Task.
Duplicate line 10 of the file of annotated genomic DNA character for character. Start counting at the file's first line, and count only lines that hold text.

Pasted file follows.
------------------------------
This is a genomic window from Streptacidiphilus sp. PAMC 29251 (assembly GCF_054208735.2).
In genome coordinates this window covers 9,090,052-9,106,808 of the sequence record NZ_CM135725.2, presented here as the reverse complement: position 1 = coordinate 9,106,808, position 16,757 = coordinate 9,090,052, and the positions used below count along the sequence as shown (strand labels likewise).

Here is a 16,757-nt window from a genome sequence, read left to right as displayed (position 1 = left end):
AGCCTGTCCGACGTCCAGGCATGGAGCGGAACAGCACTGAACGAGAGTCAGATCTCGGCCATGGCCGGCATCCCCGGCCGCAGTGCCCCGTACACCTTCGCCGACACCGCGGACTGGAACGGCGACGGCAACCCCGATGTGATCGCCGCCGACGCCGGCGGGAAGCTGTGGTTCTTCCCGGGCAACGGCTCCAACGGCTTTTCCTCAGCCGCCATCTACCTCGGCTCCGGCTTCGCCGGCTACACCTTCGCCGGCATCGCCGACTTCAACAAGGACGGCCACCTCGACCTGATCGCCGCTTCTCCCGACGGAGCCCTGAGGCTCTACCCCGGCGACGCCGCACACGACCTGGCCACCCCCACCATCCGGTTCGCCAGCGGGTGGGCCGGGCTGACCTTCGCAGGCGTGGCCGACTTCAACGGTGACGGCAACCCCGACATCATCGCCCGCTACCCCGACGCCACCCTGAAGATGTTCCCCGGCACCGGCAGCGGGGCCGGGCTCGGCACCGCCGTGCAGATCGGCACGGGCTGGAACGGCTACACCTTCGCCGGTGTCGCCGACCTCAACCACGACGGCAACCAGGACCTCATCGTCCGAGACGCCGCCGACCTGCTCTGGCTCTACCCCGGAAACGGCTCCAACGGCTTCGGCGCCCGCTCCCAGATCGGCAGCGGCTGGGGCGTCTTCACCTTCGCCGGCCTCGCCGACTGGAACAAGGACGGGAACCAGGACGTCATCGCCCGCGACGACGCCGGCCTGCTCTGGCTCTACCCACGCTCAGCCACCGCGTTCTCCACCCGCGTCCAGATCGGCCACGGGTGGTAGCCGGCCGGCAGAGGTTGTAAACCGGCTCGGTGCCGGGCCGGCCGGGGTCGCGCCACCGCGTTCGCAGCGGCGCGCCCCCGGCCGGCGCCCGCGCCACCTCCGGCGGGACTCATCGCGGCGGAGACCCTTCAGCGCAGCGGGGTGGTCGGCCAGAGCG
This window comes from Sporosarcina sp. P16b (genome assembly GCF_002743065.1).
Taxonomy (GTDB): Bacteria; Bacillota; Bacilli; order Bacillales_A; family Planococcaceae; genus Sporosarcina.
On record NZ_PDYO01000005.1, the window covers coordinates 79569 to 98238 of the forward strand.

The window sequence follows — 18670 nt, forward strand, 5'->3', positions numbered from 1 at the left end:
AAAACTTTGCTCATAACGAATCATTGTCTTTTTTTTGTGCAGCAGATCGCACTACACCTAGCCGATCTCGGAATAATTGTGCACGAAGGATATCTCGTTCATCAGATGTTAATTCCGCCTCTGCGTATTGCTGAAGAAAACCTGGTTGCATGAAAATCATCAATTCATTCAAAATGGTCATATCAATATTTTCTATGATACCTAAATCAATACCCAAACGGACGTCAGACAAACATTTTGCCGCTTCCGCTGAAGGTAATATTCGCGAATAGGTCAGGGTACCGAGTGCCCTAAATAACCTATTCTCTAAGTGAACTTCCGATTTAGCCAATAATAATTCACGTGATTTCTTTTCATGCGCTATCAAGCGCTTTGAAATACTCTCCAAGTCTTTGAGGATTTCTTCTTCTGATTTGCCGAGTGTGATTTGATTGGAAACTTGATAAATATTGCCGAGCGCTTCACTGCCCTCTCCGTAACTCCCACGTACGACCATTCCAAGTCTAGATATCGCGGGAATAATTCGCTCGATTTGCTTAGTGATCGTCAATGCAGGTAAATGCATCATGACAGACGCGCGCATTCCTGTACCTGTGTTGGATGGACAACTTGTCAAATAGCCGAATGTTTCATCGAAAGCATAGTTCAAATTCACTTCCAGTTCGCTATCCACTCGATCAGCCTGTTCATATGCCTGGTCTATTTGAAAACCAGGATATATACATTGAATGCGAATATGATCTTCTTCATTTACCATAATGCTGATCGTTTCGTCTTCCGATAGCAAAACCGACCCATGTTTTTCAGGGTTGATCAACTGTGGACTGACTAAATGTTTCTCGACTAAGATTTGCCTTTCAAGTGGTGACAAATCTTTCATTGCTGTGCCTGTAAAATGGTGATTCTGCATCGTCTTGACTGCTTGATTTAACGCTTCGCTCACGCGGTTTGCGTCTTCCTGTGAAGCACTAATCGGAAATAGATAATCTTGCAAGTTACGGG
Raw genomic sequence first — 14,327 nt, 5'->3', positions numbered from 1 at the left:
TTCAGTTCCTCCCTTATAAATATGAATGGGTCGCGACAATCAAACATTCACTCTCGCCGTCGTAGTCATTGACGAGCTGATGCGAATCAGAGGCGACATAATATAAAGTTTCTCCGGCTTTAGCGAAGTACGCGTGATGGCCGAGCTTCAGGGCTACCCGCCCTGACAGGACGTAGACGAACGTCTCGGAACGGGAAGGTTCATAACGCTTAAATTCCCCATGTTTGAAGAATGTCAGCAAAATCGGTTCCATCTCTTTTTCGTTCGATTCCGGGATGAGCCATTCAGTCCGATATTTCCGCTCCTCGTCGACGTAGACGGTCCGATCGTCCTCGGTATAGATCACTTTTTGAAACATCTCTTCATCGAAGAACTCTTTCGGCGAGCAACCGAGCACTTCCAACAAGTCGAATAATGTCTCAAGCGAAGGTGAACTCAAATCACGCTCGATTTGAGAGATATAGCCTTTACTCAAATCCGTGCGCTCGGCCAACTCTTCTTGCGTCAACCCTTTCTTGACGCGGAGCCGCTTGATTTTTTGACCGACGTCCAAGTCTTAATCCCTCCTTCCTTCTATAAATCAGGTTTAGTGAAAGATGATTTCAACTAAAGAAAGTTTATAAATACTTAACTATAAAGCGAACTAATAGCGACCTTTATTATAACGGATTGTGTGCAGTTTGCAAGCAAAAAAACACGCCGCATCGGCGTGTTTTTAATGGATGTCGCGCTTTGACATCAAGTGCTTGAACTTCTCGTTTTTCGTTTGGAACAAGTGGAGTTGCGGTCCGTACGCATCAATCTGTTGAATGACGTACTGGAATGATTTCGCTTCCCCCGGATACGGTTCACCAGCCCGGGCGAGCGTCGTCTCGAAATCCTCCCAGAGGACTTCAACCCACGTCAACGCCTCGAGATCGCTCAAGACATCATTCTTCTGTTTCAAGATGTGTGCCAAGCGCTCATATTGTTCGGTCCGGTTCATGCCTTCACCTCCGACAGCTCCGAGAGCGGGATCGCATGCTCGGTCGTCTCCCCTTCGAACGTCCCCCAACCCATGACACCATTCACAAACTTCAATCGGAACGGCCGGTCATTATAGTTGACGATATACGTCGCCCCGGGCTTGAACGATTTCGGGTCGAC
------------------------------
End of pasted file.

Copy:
Raw genomic sequence first — 14,327 nt, 5'->3', positions numbered from 1 at the left: